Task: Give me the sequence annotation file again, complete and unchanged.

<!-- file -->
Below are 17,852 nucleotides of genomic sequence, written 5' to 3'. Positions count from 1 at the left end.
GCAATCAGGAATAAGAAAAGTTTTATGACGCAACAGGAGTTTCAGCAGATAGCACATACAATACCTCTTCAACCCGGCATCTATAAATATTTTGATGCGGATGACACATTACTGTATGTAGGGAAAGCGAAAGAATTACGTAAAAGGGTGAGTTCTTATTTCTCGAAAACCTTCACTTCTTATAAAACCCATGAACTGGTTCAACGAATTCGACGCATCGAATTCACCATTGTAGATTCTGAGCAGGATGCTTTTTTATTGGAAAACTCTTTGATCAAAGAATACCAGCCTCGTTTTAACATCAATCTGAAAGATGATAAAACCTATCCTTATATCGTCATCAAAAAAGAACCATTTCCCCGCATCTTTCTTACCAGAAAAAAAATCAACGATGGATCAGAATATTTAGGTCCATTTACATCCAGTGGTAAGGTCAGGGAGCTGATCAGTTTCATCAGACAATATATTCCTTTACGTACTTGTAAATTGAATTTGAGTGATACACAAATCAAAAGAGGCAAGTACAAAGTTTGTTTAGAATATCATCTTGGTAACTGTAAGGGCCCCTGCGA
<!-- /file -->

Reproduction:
Below are 17,852 nucleotides of genomic sequence, written 5' to 3'. Positions count from 1 at the left end.
GCAATCAGGAATAAGAAAAGTTTTATGACGCAACAGGAGTTTCAGCAGATAGCACATACAATACCTCTTCAACCCGGCATCTATAAATATTTTGATGCGGATGACACATTACTGTATGTAGGGAAAGCGAAAGAATTACGTAAAAGGGTGAGTTCTTATTTCTCGAAAACCTTCACTTCTTATAAAACCCATGAACTGGTTCAACGAATTCGACGCATCGAATTCACCATTGTAGATTCTGAGCAGGATGCTTTTTTATTGGAAAACTCTTTGATCAAAGAATACCAGCCTCGTTTTAACATCAATCTGAAAGATGATAAAACCTATCCTTATATCGTCATCAAAAAAGAACCATTTCCCCGCATCTTTCTTACCAGAAAAAAAATCAACGATGGATCAGAATATTTAGGTCCATTTACATCCAGTGGTAAGGTCAGGGAGCTGATCAGTTTCATCAGACAATATATTCCTTTACGTACTTGTAAATTGAATTTGAGTGATACACAAATCAAAAGAGGCAAGTACAAAGTTTGTTTAGAATATCATCTTGGTAACTGTAAGGGCCCCTGCGA